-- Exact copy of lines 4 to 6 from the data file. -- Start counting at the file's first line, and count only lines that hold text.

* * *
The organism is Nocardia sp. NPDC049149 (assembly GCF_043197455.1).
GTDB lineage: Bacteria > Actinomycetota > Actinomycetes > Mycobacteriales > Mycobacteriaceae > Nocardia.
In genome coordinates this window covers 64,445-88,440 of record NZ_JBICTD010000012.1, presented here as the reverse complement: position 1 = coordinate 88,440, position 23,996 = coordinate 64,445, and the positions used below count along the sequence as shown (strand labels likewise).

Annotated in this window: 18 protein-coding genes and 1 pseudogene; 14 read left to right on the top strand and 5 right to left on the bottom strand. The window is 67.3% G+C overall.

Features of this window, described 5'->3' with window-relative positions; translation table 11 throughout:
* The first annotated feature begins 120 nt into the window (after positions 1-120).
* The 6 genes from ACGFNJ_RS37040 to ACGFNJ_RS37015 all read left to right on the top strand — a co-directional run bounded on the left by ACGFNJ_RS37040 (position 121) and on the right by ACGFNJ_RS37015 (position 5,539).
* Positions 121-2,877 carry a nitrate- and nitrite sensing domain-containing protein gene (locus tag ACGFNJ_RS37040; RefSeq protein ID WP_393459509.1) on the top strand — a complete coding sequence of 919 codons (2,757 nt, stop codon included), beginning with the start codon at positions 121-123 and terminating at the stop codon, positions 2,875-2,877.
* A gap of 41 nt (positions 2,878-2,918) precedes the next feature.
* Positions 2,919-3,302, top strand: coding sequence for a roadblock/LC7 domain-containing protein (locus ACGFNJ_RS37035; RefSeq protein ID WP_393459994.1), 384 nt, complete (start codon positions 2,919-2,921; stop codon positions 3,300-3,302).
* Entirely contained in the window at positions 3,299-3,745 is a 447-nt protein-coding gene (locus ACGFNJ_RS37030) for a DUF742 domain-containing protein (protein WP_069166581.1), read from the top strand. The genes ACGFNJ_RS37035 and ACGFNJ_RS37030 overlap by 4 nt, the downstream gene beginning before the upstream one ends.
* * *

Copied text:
Annotated in this window: 18 protein-coding genes and 1 pseudogene; 14 read left to right on the top strand and 5 right to left on the bottom strand. The window is 67.3% G+C overall.

Features of this window, described 5'->3' with window-relative positions; translation table 11 throughout:
* The first annotated feature begins 120 nt into the window (after positions 1-120).